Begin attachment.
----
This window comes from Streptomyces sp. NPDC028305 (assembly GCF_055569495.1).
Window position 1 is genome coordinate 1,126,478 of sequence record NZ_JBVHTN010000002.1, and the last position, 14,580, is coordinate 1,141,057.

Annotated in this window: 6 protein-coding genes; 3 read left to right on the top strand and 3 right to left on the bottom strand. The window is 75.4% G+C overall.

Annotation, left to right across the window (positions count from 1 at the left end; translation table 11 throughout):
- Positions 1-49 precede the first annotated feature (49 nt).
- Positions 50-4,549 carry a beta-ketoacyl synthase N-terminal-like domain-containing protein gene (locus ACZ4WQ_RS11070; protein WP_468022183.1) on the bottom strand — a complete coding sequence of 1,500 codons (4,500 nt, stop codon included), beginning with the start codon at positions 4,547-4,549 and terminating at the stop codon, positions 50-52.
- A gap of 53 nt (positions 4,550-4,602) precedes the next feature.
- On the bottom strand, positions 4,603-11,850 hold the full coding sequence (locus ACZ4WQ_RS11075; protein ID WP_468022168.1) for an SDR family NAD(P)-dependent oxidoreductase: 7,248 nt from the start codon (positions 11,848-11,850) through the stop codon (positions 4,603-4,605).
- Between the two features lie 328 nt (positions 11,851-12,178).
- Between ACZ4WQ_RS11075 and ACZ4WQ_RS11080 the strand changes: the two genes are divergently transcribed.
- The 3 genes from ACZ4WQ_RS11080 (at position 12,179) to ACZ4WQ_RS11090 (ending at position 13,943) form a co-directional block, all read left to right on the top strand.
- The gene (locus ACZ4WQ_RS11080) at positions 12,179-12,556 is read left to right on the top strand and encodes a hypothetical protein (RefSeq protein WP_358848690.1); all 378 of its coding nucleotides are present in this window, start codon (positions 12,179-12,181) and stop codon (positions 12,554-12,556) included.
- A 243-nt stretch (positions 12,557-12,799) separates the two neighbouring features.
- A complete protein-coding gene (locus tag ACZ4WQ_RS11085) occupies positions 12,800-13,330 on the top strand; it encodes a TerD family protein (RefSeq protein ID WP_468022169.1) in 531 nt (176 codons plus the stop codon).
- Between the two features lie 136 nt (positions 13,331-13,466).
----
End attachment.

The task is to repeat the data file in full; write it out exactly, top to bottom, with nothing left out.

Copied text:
This window comes from Streptomyces sp. NPDC028305 (assembly GCF_055569495.1).
Window position 1 is genome coordinate 1,126,478 of sequence record NZ_JBVHTN010000002.1, and the last position, 14,580, is coordinate 1,141,057.

Annotated in this window: 6 protein-coding genes; 3 read left to right on the top strand and 3 right to left on the bottom strand. The window is 75.4% G+C overall.

Annotation, left to right across the window (positions count from 1 at the left end; translation table 11 throughout):
- Positions 1-49 precede the first annotated feature (49 nt).
- Positions 50-4,549 carry a beta-ketoacyl synthase N-terminal-like domain-containing protein gene (locus ACZ4WQ_RS11070; protein WP_468022183.1) on the bottom strand — a complete coding sequence of 1,500 codons (4,500 nt, stop codon included), beginning with the start codon at positions 4,547-4,549 and terminating at the stop codon, positions 50-52.
- A gap of 53 nt (positions 4,550-4,602) precedes the next feature.
- On the bottom strand, positions 4,603-11,850 hold the full coding sequence (locus ACZ4WQ_RS11075; protein ID WP_468022168.1) for an SDR family NAD(P)-dependent oxidoreductase: 7,248 nt from the start codon (positions 11,848-11,850) through the stop codon (positions 4,603-4,605).
- Between the two features lie 328 nt (positions 11,851-12,178).
- Between ACZ4WQ_RS11075 and ACZ4WQ_RS11080 the strand changes: the two genes are divergently transcribed.
- The 3 genes from ACZ4WQ_RS11080 (at position 12,179) to ACZ4WQ_RS11090 (ending at position 13,943) form a co-directional block, all read left to right on the top strand.
- The gene (locus ACZ4WQ_RS11080) at positions 12,179-12,556 is read left to right on the top strand and encodes a hypothetical protein (RefSeq protein WP_358848690.1); all 378 of its coding nucleotides are present in this window, start codon (positions 12,179-12,181) and stop codon (positions 12,554-12,556) included.
- A 243-nt stretch (positions 12,557-12,799) separates the two neighbouring features.
- A complete protein-coding gene (locus tag ACZ4WQ_RS11085) occupies positions 12,800-13,330 on the top strand; it encodes a TerD family protein (RefSeq protein ID WP_468022169.1) in 531 nt (176 codons plus the stop codon).
- Between the two features lie 136 nt (positions 13,331-13,466).